Then I decided to switch to the Nexplanon implant they put in your arm. Again, my periods stopped but this time it hurt to pee! I always felt like I had to pee and nothing would come out then eventually I get the worst period of my life. Cramps, heavy flow and mood swings There was a day I punched my boyfriend in the face! and 20 minutes later I witnessed someone else getting a parking ticket and cried and yelled at the parking ticket guy. My boyfriend had to stop me and this was like 20 minutes after I punched him!
So, I go to the doctor and turns out my uterus was so agitated that it was affecting my bladder, that’s why it hurt to pee. I asked them to take the birth control out immediately. Now I’m on the Mirena IUD and I love it!”

Anne Marie experienced significant weight gain while on the pill and difficulty conceiving after coming off the pill. Having Lupus, she also feels this method of contraception wasn’t the best option for her.

“I was always a fit sporty girl who weighed between 60 and 65kg. I decided to save my virginity till marriage so I never needed the pill. Eventually I got married age 25 then obviously needed to take the pill right away as I wanted to travel before having children but before that I went to a doctor to have myself checked out just to see my eggs and all that jazz, everything was fine.
My doctor prescribed me birth control pills and I began to take it. My body began to change right away. My boobs went from a B to a D right away and I gained a stomach and a massive amount of weight; like 25kg!!!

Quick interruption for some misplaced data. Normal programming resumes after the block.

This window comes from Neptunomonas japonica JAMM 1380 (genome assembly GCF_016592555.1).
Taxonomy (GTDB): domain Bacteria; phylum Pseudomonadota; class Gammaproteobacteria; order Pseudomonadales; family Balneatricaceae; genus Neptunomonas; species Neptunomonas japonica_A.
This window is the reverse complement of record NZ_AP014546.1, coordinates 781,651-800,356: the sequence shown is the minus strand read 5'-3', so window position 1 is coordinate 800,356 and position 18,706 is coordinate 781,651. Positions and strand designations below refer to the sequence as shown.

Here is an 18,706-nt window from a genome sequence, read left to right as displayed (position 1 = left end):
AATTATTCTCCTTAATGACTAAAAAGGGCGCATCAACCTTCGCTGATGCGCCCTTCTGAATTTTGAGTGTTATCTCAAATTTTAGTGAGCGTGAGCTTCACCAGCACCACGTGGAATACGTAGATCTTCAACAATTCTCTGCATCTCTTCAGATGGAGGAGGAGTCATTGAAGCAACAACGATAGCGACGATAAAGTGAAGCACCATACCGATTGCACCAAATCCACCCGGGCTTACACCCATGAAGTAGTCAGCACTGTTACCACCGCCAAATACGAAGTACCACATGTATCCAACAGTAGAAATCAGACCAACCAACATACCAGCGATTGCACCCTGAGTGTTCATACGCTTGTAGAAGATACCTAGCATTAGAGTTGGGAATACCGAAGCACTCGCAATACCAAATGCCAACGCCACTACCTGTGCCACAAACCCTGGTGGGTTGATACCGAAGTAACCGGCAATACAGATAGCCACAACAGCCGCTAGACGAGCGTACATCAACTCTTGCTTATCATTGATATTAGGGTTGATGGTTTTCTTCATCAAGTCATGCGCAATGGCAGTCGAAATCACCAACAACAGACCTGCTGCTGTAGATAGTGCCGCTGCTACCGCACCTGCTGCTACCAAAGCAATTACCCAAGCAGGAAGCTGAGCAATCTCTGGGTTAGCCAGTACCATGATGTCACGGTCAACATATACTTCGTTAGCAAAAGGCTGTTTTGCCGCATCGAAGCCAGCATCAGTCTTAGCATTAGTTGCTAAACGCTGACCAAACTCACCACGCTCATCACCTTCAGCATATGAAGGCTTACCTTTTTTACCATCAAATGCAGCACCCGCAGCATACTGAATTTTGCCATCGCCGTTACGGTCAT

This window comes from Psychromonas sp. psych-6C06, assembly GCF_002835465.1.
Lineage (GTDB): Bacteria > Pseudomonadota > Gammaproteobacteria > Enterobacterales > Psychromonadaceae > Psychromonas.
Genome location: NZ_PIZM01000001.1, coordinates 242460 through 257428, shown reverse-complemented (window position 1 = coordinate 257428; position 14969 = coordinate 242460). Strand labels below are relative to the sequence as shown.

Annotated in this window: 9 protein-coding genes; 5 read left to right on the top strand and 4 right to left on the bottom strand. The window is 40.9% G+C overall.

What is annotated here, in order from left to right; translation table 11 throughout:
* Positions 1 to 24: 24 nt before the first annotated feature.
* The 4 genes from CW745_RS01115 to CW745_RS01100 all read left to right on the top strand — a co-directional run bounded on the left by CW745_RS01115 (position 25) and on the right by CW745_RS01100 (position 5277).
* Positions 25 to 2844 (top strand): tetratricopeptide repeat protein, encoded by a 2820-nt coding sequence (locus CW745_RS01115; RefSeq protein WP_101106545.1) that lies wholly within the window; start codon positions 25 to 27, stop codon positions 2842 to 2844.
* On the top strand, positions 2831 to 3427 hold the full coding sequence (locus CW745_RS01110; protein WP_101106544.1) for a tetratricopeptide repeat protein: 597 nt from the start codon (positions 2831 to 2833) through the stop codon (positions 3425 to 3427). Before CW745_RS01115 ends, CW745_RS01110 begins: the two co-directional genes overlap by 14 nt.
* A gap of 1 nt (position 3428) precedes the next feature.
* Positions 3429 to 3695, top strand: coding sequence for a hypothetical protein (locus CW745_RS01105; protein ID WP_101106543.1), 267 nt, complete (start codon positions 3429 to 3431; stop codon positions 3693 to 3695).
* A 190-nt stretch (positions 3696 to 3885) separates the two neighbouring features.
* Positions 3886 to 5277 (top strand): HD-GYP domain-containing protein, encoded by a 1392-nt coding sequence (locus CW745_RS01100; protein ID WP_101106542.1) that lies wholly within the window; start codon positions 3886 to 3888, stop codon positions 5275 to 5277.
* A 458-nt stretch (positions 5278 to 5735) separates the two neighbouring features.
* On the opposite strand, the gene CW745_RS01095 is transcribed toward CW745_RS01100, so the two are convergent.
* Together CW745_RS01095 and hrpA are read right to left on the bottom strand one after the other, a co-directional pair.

I go back to the doctor he says everything’s fine just watch what you eat. Long story short, I get off the pill after 2 years ready to make some babies and I can’t. A year goes by and nothing. I get checked out and everything seems fine.
After intense blood tests that I demanded turns out I had lupus which is why. My levels had always been mild but triggered fully by the pill.

If you have lupus like me you have natural killer cell. My levels went from a little bit higher than normal to a level where it kills everything off naturally. 5 yrs later I’m still trying to conceive! Moral of the story is, doctors should be doing intense blood work to see if your body is compatible with the pill and which pill exactly.”

While some women have used trial and error to find what type of contraceptive is right for them,  others have decided to stick to condoms. Hormonal birth control is not right for everyone. For this reason, it is vital that you talk to your health care providers about birth control and what options are right for you.

Have you experienced any negative side effects from taking birth control? Let’s share below!